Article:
The spinoff of Saks Fifth Avenue’s ecommerce operation into an independent business earlier this year seems to have activist investors convinced that separating online sales from in-person shopping is a strategy that can unleash hidden value in certain retail brands. Both Macy’s and Kohl’s are being pressured by activists to consider spinning off their ecommerce enterprises with the potential of launching IPOs of the units worth billions of dollars in the future. This is setting up 2022 as a year when corporate boards will likely need to clearly articulate why their ecommerce strategy will be successful or risk being challenged by activist investors who may want to follow the Saks Fifth Avenue strategy. And activists may not only target retailers with this spinoff idea.
According to reporting by CNBC, Saks.com, the new ecommerce arm of Saks Fifth Avenue, claims that it could possibly go public in the first half of 2022 at a valuation $6 billion. The speculation that online operations could attract that type of financing from the capital markets has some shareholders ready to consider the move.
Engine Capital, which owns 1% of Kohl’s shares, recently sent a letter to the company’s board stating “We believe a standalone Kohl’s ecommerce business could be conservatively valued at $12.4 billion or more.” Activist Jana Partners has indicated that it believes a standalone Macy’s ecommerce business could fetch a market capitalization of $15 billion. Those are heady numbers that would be hard for any board to ignore when shareholders are eager for higher returns after lockdowns over Covid-19 health scares have depressed retail sales revenues during the pandemic.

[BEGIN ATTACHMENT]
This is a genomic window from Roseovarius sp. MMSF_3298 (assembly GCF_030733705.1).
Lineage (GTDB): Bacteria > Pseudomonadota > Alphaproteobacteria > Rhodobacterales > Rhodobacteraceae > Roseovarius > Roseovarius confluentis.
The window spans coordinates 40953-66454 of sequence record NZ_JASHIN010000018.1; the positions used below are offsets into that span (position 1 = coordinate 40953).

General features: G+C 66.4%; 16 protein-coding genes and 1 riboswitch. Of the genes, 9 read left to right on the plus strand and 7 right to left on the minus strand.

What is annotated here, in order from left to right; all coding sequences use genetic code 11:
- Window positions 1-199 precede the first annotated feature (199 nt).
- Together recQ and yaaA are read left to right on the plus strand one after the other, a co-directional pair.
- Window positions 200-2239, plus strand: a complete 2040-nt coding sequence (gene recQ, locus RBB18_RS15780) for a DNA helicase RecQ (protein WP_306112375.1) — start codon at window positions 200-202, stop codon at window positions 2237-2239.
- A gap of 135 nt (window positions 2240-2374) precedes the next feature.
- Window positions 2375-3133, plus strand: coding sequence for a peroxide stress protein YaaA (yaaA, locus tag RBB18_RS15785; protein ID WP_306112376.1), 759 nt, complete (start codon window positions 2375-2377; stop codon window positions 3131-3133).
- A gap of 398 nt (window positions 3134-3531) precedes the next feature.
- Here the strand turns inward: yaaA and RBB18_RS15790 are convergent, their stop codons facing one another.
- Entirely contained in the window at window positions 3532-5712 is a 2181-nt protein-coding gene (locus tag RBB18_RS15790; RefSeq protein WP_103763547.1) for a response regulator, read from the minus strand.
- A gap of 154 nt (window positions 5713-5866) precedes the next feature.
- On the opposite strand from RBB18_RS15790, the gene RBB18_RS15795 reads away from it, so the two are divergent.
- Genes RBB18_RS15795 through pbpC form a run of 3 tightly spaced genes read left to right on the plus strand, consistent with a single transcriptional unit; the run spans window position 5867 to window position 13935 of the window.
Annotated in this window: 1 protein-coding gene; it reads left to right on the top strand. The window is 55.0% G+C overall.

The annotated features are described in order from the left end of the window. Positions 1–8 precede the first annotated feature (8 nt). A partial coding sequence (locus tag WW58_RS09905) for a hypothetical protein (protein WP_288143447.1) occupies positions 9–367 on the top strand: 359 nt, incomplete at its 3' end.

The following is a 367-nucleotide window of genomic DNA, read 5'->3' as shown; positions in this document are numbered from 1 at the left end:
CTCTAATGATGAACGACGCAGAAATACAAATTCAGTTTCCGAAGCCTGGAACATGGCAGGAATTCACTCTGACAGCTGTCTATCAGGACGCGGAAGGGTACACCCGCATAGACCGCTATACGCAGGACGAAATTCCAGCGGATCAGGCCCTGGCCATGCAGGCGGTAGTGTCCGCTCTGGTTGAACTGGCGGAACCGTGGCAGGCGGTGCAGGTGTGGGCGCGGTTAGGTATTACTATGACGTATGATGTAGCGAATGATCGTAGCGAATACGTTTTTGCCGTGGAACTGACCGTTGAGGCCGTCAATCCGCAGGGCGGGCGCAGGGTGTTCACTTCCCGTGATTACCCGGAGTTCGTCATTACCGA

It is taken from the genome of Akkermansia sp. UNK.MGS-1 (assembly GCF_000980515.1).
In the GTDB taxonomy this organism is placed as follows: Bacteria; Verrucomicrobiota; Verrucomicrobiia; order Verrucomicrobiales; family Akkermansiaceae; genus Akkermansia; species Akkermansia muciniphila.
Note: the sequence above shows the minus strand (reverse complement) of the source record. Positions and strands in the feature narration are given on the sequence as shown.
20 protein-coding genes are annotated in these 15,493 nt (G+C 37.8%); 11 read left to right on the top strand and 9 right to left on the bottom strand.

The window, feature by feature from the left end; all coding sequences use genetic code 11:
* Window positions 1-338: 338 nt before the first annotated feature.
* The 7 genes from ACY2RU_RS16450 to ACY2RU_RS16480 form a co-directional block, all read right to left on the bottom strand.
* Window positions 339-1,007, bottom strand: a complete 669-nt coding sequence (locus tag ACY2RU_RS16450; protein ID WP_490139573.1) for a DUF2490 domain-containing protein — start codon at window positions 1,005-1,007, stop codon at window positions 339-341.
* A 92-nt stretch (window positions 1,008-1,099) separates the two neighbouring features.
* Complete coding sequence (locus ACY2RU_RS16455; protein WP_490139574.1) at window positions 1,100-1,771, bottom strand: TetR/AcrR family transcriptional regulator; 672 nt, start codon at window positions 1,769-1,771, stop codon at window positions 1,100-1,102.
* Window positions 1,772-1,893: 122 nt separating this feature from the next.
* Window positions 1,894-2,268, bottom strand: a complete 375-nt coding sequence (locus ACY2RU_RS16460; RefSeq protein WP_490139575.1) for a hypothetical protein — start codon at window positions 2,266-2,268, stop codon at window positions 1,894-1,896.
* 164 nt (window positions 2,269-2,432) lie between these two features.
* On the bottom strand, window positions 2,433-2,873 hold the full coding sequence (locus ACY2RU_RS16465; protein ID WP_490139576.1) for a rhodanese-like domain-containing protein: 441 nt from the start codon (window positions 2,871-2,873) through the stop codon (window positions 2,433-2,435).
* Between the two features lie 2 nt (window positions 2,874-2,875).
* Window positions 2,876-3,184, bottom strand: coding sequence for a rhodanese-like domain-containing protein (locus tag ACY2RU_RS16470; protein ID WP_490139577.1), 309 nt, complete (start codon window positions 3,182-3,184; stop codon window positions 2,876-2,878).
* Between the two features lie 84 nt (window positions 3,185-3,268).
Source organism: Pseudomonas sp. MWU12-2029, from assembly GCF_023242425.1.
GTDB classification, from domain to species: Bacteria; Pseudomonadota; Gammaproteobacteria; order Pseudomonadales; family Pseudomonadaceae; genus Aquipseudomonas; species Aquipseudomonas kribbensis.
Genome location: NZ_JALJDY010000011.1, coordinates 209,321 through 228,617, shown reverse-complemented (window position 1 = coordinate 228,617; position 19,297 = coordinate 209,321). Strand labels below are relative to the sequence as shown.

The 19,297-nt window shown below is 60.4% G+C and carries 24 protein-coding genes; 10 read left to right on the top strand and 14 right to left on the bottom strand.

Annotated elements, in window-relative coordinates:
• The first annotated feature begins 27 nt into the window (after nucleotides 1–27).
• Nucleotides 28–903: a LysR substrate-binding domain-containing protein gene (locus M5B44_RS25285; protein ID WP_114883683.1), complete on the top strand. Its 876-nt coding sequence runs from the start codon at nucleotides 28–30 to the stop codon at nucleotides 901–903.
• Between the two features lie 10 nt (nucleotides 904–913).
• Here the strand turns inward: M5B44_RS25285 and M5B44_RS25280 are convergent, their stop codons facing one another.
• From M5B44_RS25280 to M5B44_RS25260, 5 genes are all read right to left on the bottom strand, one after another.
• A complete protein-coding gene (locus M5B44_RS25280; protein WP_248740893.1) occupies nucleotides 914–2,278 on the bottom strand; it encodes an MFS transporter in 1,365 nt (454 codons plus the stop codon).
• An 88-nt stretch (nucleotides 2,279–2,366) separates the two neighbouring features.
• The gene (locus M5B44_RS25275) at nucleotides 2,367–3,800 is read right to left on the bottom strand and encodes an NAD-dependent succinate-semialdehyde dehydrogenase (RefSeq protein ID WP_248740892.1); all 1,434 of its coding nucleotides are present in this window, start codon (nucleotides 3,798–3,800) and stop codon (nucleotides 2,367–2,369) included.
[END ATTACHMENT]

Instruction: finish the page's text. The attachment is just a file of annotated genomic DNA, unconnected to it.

Concern over the board’s ecommerce strategy is legitimate—especially since online sales have skyrocketed since the pandemic began. According to Mastercard SpendingPulse, online sales rose 21.1 percent and luxury sales nearly doubled in the first nine months of 2021. How companies intend to capture a share of that growth is critical to their long term financial health. Shareholders will be interested in what board directors and management have planned in terms of an ecommerce strategy that will capitalize on the company’s current financial condition and future trends in online consumer spending. Additionally, boards and management should be prepared to tell shareholders their plans for online innovations and strategies that can potentially increase sales, build brand awareness and improve customer service.
Boards that are challenged to consider spinning off their ecommerce unit should question how both the ecommerce portion of the business and the brick-and-mortar part of the business can survive and thrive long-term. Critics of spinning off ecommerce units say it is more of a short-term play that may capitalize on the current environment where online purchasing is the primary way consumers can obtain their goods safely but is not sustainable. What is the board’s plan to make both parts of the company profitable with sustainable growth into the future? How can both parts of the business survive without each other?